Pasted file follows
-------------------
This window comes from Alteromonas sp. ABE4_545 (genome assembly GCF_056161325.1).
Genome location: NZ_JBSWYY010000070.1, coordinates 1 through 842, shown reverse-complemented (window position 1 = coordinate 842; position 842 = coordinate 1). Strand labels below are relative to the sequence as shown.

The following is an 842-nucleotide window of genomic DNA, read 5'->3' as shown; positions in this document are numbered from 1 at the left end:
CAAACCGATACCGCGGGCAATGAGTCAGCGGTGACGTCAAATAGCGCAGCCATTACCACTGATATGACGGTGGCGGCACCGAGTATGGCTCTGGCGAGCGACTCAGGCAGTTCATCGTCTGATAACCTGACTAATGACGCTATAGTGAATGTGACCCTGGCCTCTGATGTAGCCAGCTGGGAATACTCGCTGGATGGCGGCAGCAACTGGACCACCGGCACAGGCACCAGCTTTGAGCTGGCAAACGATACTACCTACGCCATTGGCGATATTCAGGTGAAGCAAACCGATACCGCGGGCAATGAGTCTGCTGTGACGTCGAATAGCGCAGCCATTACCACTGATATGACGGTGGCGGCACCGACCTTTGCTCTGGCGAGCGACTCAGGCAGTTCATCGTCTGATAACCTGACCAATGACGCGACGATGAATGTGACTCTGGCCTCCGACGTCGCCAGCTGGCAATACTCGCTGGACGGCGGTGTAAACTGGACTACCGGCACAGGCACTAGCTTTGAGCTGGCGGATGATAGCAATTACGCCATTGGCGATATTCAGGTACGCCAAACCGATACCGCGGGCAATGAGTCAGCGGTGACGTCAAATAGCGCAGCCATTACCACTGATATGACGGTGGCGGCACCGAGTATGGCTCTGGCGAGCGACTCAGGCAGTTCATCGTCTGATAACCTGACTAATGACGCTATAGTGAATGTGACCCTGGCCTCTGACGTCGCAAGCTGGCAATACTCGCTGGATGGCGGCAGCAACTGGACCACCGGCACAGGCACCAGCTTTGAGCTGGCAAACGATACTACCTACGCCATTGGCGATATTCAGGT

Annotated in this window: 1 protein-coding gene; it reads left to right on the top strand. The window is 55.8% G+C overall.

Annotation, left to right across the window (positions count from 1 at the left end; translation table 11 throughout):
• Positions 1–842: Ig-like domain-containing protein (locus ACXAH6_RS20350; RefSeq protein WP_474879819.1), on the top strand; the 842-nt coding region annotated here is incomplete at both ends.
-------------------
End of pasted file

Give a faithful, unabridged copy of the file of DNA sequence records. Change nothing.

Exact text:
This window comes from Alteromonas sp. ABE4_545 (genome assembly GCF_056161325.1).
Genome location: NZ_JBSWYY010000070.1, coordinates 1 through 842, shown reverse-complemented (window position 1 = coordinate 842; position 842 = coordinate 1). Strand labels below are relative to the sequence as shown.

The following is an 842-nucleotide window of genomic DNA, read 5'->3' as shown; positions in this document are numbered from 1 at the left end:
CAAACCGATACCGCGGGCAATGAGTCAGCGGTGACGTCAAATAGCGCAGCCATTACCACTGATATGACGGTGGCGGCACCGAGTATGGCTCTGGCGAGCGACTCAGGCAGTTCATCGTCTGATAACCTGACTAATGACGCTATAGTGAATGTGACCCTGGCCTCTGATGTAGCCAGCTGGGAATACTCGCTGGATGGCGGCAGCAACTGGACCACCGGCACAGGCACCAGCTTTGAGCTGGCAAACGATACTACCTACGCCATTGGCGATATTCAGGTGAAGCAAACCGATACCGCGGGCAATGAGTCTGCTGTGACGTCGAATAGCGCAGCCATTACCACTGATATGACGGTGGCGGCACCGACCTTTGCTCTGGCGAGCGACTCAGGCAGTTCATCGTCTGATAACCTGACCAATGACGCGACGATGAATGTGACTCTGGCCTCCGACGTCGCCAGCTGGCAATACTCGCTGGACGGCGGTGTAAACTGGACTACCGGCACAGGCACTAGCTTTGAGCTGGCGGATGATAGCAATTACGCCATTGGCGATATTCAGGTACGCCAAACCGATACCGCGGGCAATGAGTCAGCGGTGACGTCAAATAGCGCAGCCATTACCACTGATATGACGGTGGCGGCACCGAGTATGGCTCTGGCGAGCGACTCAGGCAGTTCATCGTCTGATAACCTGACTAATGACGCTATAGTGAATGTGACCCTGGCCTCTGACGTCGCAAGCTGGCAATACTCGCTGGATGGCGGCAGCAACTGGACCACCGGCACAGGCACCAGCTTTGAGCTGGCAAACGATACTACCTACGCCATTGGCGATATTCAGGT

Annotated in this window: 1 protein-coding gene; it reads left to right on the top strand. The window is 55.8% G+C overall.

Annotation, left to right across the window (positions count from 1 at the left end; translation table 11 throughout):
• Positions 1–842: Ig-like domain-containing protein (locus ACXAH6_RS20350; RefSeq protein WP_474879819.1), on the top strand; the 842-nt coding region annotated here is incomplete at both ends.